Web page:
“The sea’s curious workmanship: bottle green glass sucked smooth and porous by the waves: wood stripped and cleaned and bark swollen with salt…gnawed and rubbed: amber: bone: the sea” Lawrence Durrell – Propero’s Cell
Lagadha was a wonderful place full of sights and sounds to provide a satisfying Greek fix, a braying donkey resting in the shade who seemed to strongly object to having its picture taken, two outrageously gay Italian men arguing theatrically with each other about which directions to take back to the car park and a fish delivery van and a driver who announced its arrival in the village by blowing loudly on a conch shell.
Soon it was decision making time – should we walk back to Egiali down the difficult donkey track or should we find somewhere for a cool Mythos and wait for the one o’clock bus? Secretly we both knew the answer to that and we found a nice place in the shade in the main square and placed our order.
At the next table there was an elderly English lady who looked as though she had just stepped out of a Merchant Ivory film with a very plumy voice which on account of her conversation about all things country and hunting I guessed might be from somewhere like Rutland.
After she had established our shared nationality – ‘Ah, fellow Engleesh’ she declared at the top of her voice ‘Ha did ewe get har?’ and we told her that we had arrived by ferry. ‘Gud, Gud’ she said as though this was some massive achievement but I couldn’t help thinking that this was rather obvious and wondering how else she thought we might have arrived unless the airborne division of the SAS had parachuted us in or the European Union have suddenly funded an Aegean tunnel link to Naxos!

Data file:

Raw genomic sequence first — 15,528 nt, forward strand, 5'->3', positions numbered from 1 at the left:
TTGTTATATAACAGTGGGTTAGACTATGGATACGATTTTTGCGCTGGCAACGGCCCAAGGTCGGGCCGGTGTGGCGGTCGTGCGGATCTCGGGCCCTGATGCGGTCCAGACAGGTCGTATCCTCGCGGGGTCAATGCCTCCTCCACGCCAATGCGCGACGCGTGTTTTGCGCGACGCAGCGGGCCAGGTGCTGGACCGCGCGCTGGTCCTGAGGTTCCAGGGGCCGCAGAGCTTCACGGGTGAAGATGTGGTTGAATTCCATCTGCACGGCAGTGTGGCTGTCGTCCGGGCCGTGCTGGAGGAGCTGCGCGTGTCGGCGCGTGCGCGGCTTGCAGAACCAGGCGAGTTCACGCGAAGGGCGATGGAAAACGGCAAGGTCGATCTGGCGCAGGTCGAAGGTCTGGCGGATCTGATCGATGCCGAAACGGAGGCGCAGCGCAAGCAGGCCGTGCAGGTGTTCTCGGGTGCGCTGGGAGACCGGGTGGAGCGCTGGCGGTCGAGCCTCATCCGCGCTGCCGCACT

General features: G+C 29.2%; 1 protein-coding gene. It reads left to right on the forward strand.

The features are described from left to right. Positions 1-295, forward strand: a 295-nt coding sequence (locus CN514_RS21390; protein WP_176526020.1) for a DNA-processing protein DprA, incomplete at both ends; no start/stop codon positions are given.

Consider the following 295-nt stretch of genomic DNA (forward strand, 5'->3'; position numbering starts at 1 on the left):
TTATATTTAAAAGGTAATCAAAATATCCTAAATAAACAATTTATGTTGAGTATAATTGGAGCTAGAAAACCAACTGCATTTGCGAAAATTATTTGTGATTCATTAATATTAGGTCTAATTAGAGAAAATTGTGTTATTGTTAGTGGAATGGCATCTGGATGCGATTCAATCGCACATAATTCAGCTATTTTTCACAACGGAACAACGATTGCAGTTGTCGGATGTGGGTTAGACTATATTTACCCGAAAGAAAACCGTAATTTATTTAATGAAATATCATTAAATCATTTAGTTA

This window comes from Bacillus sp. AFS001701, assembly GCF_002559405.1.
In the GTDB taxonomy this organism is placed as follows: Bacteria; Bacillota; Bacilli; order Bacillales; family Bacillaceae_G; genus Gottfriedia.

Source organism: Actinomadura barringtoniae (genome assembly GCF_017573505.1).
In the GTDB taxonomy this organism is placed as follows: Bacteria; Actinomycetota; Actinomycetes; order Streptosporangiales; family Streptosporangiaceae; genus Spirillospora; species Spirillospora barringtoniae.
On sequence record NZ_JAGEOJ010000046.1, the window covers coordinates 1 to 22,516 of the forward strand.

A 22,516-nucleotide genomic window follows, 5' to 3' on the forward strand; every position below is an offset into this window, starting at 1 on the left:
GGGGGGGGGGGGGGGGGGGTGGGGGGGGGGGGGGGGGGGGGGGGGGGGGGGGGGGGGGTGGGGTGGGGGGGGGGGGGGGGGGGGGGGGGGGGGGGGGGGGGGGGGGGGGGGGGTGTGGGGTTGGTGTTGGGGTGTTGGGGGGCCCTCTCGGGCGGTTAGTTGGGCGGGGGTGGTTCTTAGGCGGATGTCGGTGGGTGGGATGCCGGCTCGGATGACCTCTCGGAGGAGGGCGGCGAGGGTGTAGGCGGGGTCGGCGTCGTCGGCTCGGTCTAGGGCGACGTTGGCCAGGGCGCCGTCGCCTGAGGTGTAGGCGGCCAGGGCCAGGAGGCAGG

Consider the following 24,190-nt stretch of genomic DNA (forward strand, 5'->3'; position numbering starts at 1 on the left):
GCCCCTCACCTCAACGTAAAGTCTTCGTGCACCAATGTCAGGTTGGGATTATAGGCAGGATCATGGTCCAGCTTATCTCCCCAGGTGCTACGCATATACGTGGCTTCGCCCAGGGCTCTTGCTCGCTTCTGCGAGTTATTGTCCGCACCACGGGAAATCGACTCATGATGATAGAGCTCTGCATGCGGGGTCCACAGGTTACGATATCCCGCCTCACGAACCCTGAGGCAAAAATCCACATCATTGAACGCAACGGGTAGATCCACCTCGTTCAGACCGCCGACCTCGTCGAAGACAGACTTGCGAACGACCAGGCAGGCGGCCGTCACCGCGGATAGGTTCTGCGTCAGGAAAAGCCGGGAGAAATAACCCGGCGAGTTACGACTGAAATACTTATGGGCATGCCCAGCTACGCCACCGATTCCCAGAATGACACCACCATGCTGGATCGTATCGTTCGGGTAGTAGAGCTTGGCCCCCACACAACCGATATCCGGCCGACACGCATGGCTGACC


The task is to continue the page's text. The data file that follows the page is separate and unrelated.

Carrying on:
Before leaving with her Greek companions she made some recommendations about Amorgos specifically and the Greek Islands in general and then she was gone. And so were we shortly after that because it was time to catch the bus which, I had to agree, was a great deal easier than walking.
In the afternoon we strolled to the beach and went for a swim in the sea and I continued my search for interesting bits of driftwood. Despite her earlier lack of enthusiasm even Kim was showing some interest in the project and by now we had the pieces we needed for the hull, the mast, the rudder and a cabin, some cuttlefish for sails and miscellaneous bits of twig and sticks for the sea. Later as I scavenged the harbour for other useful bits a helpful fisherman provided some authentic cord which was going to be just perfect for the nets.
The beach was close to the port but there was no activity of any kind because there were no more boats due today. It’s nice to see boats because it means there is still some connection with the rest of the world, or did I get that wrong and it is the other way round?
Not being dedicated beach people we stayed just long enough to dry off and then returned through the village and back to the hotel where we let the rest of the afternoon slip away.
After four days it was time for a shave and I mention this not because anyone would be remotely interest in my ablutions but because I have noticed a curious thing about bathroom wash basins in Greek hotels. In almost every bathroom there is a notice on the wall explaining how precious the water is and encouraging guests not to waste it – so curious then that there is hardly ever a basin plug and if there is then it more than likely will not fit and the water just pours away into the u-bend and beyond. Surely if they are serious about being careful with water then it would be sensible to provide a simple piece of rubber on a chain to make sure that to take a shave you don’t have to keep the tap running continuously!
After the sunset we examined the ferry schedules and bought tickets for the next three legs of the journey, Amorgos to Koufonisia, Koufonisia to Naxos and Naxos to Ios and then we returned to the same restaurant, which was quieter tonight and had a second delicious evening meal selecting the beetroot starter and fish soup and grilled fish to finish.